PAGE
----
Welcome back to our blog series on research and historical laboratories on MSU’s campus! In our last blog we learned more about the first three buildings added to Laboratory Row and how they have been used on campus over time. As we mentioned in our first blog …
Welcome back to our blog series on research and historical laboratories on MSU’s campus! In our last blog, we talked about the first two laboratories on campus, the Chemistry and Botanical Laboratories. Both laboratories highlight MSU’s commitment to agriculture, as a better understanding of the hard …
We are all familiar with Michigan State University’s (MSU) status as a part of the top ten conference (Go Spartans!) and for its place as a top tier research university (recently ranked in the top 8% nationwide). In fact, MSU offers 170 degrees for undergraduate students, 275 degrees for graduate students, and 12 graduate professional degrees (MSU Office of the Registrar) – it is clear that our university goes above and beyond to foster research across all disciplines!
Here at Campus Archaeology, we recognize that MSU’s positive mindset towards research is not new but has been a tenet of this university since its establishment in 1855. Therefore, in order to highlight how this passion for research shaped MSU’s early history, we are dedicating our next Blog Post Series to an overview of the first laboratories on MSU’s campus.
Introduction to Scientific Research at MSU
Originally known as the Michigan Agricultural College (MAC), the school was founded in 1855 in order to create an institution entirely dedicated to scientific agriculture, as farming was the leading profession in Michigan at the time. This need for formal instruction in agriculture may seem strange because farming is traditionally learned through familiarity and hands-on experience, but new research in soil chemistry, such as the chemicals essential to plant life (lime, iron, potash, magnesia, and silica), demonstrated the importance of science at a time when Michigan was still establishing itself as a new state (Kuhn 1955:3). Scientific instruction seemed the perfect way to revolutionize farming and earn Michigan a place within the already established market.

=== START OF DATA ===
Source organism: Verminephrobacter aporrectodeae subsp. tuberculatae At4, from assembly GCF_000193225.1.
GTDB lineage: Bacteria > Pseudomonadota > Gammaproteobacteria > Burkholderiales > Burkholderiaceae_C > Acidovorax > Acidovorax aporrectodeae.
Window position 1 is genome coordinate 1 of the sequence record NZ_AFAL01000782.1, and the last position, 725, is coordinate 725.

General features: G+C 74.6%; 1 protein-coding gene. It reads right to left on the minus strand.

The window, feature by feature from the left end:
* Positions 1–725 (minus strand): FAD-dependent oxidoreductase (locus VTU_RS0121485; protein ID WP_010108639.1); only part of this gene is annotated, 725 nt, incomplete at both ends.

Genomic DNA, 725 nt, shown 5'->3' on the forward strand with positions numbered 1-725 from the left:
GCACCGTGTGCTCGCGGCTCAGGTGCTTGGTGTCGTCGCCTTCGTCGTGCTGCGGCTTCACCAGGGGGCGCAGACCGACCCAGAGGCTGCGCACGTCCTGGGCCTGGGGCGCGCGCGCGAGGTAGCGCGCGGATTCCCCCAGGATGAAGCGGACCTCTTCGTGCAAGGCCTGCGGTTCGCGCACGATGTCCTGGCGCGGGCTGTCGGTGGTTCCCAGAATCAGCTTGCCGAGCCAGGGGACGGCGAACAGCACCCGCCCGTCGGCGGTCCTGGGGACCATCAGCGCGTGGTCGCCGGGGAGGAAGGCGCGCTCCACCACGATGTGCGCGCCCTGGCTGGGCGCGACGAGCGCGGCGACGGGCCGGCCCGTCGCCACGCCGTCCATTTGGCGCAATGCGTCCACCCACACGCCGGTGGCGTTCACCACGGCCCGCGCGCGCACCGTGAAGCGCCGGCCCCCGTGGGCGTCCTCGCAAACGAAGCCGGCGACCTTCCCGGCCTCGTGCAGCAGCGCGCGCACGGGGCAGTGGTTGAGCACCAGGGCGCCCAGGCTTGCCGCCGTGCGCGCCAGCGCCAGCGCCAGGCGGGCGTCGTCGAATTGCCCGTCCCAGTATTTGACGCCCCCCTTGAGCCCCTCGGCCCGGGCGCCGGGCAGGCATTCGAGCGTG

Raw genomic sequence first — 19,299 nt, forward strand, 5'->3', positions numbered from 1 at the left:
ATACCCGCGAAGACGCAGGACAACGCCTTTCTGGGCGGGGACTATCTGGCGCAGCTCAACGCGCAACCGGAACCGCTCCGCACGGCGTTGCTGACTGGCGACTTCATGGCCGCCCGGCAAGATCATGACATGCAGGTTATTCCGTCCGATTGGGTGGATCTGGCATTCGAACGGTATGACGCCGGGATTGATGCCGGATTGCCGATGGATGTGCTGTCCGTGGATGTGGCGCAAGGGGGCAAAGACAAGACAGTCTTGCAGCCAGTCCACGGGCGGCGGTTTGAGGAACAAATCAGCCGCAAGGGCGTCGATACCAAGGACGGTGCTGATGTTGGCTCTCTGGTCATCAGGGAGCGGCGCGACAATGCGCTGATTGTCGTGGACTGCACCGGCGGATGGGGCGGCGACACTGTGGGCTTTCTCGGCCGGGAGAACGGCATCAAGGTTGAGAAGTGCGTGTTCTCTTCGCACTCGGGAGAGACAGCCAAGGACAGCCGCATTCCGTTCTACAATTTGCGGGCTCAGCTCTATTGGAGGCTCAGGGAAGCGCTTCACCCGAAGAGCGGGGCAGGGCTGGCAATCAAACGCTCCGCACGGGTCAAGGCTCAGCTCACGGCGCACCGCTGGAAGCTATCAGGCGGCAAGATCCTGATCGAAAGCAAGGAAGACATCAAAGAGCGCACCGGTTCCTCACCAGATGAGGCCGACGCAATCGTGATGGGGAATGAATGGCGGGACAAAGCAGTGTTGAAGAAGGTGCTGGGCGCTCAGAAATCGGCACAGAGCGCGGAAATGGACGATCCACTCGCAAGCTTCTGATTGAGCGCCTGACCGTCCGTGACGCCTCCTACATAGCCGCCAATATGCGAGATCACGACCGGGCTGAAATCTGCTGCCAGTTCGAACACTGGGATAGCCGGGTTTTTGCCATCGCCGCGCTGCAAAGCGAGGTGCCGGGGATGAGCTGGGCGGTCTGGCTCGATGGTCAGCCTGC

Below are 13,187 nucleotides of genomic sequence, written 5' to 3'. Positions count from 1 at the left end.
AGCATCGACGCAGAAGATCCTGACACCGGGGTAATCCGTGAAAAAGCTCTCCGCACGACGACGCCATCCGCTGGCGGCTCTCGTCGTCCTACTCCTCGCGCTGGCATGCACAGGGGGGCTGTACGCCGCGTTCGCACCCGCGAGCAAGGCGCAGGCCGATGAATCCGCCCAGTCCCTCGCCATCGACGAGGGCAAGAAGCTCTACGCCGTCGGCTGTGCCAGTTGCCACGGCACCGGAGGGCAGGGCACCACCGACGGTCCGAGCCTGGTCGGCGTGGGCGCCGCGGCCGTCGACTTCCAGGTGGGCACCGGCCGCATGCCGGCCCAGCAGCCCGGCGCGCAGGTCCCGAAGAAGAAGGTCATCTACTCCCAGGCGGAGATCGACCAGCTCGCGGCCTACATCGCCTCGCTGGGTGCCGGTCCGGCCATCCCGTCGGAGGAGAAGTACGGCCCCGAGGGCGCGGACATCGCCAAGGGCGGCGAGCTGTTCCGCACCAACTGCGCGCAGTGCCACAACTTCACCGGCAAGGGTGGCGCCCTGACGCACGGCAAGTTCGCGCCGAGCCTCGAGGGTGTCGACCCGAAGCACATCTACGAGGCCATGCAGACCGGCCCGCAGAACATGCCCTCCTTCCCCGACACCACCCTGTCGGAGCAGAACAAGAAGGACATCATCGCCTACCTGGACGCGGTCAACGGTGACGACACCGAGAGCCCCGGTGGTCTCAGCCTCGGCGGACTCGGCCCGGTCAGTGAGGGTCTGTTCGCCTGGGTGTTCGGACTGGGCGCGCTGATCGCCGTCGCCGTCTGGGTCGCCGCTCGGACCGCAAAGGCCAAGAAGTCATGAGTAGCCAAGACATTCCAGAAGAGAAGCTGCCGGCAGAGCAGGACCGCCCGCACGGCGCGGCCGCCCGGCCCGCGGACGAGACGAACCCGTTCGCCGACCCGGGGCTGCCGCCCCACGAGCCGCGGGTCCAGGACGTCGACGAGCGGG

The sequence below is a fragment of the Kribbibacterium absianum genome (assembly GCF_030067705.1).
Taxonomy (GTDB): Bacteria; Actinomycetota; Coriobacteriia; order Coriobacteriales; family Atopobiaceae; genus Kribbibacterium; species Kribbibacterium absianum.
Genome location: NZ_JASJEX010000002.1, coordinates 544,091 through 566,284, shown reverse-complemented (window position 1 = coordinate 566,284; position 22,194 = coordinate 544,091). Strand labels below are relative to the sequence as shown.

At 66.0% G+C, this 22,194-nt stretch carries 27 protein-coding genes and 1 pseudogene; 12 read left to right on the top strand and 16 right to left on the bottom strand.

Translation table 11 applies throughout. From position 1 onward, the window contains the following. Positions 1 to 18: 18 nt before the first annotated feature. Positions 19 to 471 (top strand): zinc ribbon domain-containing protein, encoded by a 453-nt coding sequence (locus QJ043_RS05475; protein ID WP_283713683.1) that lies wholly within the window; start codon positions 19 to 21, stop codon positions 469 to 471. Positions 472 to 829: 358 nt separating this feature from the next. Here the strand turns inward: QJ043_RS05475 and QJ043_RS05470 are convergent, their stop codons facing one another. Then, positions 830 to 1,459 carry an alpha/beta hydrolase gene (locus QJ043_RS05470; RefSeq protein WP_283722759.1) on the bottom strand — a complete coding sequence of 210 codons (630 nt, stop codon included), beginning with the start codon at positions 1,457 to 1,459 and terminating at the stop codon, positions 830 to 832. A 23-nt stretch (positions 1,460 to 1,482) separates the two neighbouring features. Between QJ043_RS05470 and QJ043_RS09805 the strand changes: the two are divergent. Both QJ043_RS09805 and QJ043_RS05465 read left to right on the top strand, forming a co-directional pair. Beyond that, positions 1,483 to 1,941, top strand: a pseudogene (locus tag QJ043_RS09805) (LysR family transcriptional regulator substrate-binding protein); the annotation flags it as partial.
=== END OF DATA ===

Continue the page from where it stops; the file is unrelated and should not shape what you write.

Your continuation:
While some schools in the United States offered training in the sciences, courses were few and far between – and inadequate without any hands-on instruction. The Michigan State Agricultural Society felt that if they could foster the creation of a new school, they could develop a unique curriculum that focused on hands-on scientific learning rather than just textbooks or lectures (Kuhn 1955:8). While other existing schools, including the University of Michigan, argued that they could and should offer the scientific agricultural program, the Society believed only a new college could provide the flexibility to develop a scientific curriculum, as well as provide the necessary lands and instructors. With tremendous support from John C. Holmes, funds for a new college were finally approved and the process to form the MAC began.
The MAC’s efforts to establish itself as a unique institution were clear from the start, as the MAC actively deviated from traditional classical education and instead offered a curriculum based primarily on training students in the following disciplines:
Natural Philosophy, Chemistry, Botany, Animal and Vegetable Anatomy and Physiology, Geology, Mineralogy, Entomology, Veterinary Art, Mensuration, Leveling and Political Economy, with Book-Keeping and the Mechanic Arts which are directly connected with agriculture(as cited by Kuhn 1955:10).